Saturday, March 23, 2013

Sabbatical Journey Day 9

I don’t have that much to report.  I’ve been home several days now and getting into the rhythm of being home.  Nothing much exciting to say, but I do have some random thoughts.

First, not watching television and most especially ‘the news’ was such a blessing.  If you ever had a doubt that our political process is insane and irresponsible, take a few days off from it and see it with new eyes.  The House passed a budget that has no chance of becoming the budget.  The Senate passed a budget that has no chance of becoming a budget.  Both sides have buried their positions on concrete.  It’s like a double siege; two armies sitting in forts waiting for the other side to come out of their fort and neither side actually doing anything to the other to actually make them want to come out of their fort.  Everyone is well fed, plenty of to drink and there is no danger….except to the nation that has been hung out to dry.  Thanks leaders!

The two Popes met for lunch today.  Interesting meeting, I would imagine.  They both knelt to pray and the only thing I could think of was who was going to say ‘all done’ first?  I wonder if it became a ‘holiness competition.’

I was reading the other day about becoming great at humility.  It sounds rather oxymoronic to be ‘great’ at humility.

NBC seems to be sending Jay Leno out to pasture.  I was thinking that they did the same thing with Ann Curry and that worked out so well for them.  They seem to have an inability to deal gracefully with personnel transitions.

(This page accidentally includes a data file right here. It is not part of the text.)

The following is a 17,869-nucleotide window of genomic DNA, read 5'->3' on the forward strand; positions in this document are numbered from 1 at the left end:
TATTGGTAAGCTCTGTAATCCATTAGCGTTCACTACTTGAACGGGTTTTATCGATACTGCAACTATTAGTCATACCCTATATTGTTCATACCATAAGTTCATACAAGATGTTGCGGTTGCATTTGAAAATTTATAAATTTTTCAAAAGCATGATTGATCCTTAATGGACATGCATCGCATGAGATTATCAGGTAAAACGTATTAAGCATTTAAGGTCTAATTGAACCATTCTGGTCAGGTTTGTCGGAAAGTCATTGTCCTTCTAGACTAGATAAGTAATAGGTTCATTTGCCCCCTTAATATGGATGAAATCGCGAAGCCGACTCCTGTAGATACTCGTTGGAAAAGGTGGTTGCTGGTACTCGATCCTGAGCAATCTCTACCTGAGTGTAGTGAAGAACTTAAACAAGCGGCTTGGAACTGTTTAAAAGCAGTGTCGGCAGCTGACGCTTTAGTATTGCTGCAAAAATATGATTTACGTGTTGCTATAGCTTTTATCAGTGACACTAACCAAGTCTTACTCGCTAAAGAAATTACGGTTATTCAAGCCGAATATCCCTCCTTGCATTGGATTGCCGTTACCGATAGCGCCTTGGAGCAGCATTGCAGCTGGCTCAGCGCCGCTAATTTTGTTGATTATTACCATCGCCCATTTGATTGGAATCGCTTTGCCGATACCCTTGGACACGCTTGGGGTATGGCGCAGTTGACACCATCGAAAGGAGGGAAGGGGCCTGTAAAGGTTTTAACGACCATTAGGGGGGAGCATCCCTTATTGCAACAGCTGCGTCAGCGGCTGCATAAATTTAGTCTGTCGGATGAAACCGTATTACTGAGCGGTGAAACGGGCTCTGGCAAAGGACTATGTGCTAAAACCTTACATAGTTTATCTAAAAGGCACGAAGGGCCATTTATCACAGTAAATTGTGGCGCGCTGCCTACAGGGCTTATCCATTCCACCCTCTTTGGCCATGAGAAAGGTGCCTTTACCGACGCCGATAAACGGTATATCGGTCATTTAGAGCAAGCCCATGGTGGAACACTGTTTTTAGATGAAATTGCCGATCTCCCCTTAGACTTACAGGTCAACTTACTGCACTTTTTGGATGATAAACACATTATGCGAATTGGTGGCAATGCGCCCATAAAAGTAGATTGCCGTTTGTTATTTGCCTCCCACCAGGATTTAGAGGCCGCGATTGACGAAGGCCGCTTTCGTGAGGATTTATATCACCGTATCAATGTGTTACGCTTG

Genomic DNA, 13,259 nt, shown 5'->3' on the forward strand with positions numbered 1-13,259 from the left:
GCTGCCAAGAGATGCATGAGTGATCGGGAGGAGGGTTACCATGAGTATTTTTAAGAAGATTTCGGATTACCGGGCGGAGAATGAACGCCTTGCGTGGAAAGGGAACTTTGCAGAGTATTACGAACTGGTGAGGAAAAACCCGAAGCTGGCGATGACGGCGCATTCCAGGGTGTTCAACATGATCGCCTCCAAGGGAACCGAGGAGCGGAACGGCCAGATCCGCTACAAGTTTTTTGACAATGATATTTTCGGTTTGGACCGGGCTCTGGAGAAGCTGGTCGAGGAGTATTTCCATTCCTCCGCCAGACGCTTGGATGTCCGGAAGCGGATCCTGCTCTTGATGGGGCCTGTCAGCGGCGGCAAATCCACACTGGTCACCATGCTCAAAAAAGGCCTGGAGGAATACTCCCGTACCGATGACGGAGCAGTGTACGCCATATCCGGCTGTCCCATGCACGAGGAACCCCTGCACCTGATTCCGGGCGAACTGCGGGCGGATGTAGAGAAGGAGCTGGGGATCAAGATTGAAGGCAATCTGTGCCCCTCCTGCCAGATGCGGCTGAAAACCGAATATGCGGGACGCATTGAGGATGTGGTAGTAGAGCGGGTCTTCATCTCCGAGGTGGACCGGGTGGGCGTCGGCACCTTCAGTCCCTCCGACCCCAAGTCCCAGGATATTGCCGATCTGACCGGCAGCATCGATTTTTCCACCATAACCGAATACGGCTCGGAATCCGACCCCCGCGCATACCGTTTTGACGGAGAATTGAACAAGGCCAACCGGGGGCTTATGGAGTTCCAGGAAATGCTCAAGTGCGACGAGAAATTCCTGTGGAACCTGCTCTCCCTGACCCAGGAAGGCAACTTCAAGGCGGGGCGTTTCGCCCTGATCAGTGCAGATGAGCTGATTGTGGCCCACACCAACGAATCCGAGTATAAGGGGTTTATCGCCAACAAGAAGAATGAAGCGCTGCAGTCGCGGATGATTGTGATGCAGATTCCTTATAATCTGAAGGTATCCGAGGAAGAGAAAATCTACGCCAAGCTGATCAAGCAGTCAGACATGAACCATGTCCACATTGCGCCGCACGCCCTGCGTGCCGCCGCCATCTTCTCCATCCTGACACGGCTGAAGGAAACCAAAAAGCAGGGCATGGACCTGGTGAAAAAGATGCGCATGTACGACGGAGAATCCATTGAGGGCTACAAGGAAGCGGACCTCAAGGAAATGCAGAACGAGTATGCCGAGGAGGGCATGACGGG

Meanwhile, some show interviewed Joan Rivers about Leno.  Joan Rivers has made a career of being nasty to people and saying nasty things about people.  She also hates Leno.  This gave her an opportunity to say venomous things about Jay Leno.  I hate when people feel a need to share venom; and even worse, for networks to encourage it.

In hearing about how poorly our veterans are being, and I use the phrase carefully, ‘cared for,’ after two wars, is a disgrace.  Politicians LOVE to send young people to war, regardless of the cost to those young people, and then show no willingness to care for those who were so grievously damaged by the way.  They do, however, LOVE to wear American flag lapel pins to show how patriotic they are, however…

And, let’s see. Lindsey Lohan was in court again today and Tiger Woods is dating Lindsey Vonn.  Why did we need to know this?

Tuesday, March 19, 2013

Sabbatical Journey Day 5


I have been mulling something since Sunday. I went to Mass at the Abbey and the homily was excellent. Of course, the Table was closed. The Table of the Lord was not open to those people who are not Roman Catholic.

In the midst of great hospitality, which I have received, and the spirit of most monasteries, there would seem to have a desire to fulfill the hearts and minds and spirits of all people who come in the door. When one has a feast and one invites people to the feast, it is presumed that all those invited will be welcome at the table. In this case, ‘sorry Charlie….”

People who are not Roman Catholic are always invited to come forward and when they get to the priest, cross their arms and instead of giving the person Holy Communion, the priest then gives the person a blessing. To me this is like, “Hey, glad you are here at the feast and I won’t feed, you, but I sure will greet you well!” I stayed in my seat. Frankly, it seems pretty patronizing to me.

Truthfully, the Roman Catholic Church has a different teaching on Holy Communion than Protestant churches do. This is certainly true, but does access to the Table of the Lord demand absolute adherence to a church’s theological perspective? Did I miss when theological perspectives over took faith? Did I miss in Jesus’ commissioning of eating his body and blood had the addition of a theological litmus test? I wonder what Jesus’ answer would have been at the Last Supper if someone had queried him about transubstantiation…

Did I miss, perhaps most of all, when the Table of the Lord morphed into the table of the church? When did it happen that this was no longer God’s Table, but now belonged to a church which had the right to pick and choose who came to dine?